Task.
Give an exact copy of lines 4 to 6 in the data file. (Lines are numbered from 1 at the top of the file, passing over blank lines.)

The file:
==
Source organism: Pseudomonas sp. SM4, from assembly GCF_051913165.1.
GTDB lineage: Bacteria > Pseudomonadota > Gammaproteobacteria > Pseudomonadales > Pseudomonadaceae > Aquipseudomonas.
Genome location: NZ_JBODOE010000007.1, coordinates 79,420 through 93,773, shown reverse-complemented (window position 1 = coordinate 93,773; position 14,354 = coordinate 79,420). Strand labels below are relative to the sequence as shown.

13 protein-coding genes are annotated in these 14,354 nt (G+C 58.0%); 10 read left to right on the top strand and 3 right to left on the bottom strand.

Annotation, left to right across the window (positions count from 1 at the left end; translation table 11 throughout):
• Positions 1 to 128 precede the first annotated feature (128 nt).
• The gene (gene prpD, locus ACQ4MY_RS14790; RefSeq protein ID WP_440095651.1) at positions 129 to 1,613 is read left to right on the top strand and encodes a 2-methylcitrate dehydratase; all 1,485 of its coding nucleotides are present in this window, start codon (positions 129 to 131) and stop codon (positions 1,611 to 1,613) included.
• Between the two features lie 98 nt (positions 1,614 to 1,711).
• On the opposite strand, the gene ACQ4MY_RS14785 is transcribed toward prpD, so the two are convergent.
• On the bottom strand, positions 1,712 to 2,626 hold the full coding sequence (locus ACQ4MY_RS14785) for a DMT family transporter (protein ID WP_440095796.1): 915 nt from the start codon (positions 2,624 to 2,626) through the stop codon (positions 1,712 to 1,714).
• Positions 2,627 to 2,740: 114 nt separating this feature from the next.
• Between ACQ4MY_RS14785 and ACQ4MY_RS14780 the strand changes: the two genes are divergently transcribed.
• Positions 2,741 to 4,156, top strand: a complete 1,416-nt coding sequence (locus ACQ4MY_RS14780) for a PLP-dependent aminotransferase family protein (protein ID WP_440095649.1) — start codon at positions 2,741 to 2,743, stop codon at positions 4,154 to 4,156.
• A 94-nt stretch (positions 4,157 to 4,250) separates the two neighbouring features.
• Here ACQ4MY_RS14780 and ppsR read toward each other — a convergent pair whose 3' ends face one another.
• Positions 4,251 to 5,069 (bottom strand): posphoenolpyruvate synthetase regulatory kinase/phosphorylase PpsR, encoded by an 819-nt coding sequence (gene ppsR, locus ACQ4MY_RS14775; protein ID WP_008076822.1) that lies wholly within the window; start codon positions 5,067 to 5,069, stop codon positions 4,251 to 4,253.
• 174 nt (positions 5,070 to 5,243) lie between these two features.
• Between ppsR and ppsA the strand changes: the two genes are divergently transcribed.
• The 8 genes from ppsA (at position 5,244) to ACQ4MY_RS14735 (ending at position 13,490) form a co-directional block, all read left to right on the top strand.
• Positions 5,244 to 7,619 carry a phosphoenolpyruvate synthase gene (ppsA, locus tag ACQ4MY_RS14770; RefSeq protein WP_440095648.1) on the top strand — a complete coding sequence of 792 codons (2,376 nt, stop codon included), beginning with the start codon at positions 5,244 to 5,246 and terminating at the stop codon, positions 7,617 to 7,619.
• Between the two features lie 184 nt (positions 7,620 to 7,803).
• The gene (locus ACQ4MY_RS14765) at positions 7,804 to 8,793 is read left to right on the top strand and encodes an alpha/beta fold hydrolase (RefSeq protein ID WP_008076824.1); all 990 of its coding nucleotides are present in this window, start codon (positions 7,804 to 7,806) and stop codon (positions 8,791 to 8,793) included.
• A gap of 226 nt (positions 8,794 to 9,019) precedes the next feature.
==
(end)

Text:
13 protein-coding genes are annotated in these 14,354 nt (G+C 58.0%); 10 read left to right on the top strand and 3 right to left on the bottom strand.

Annotation, left to right across the window (positions count from 1 at the left end; translation table 11 throughout):
• Positions 1 to 128 precede the first annotated feature (128 nt).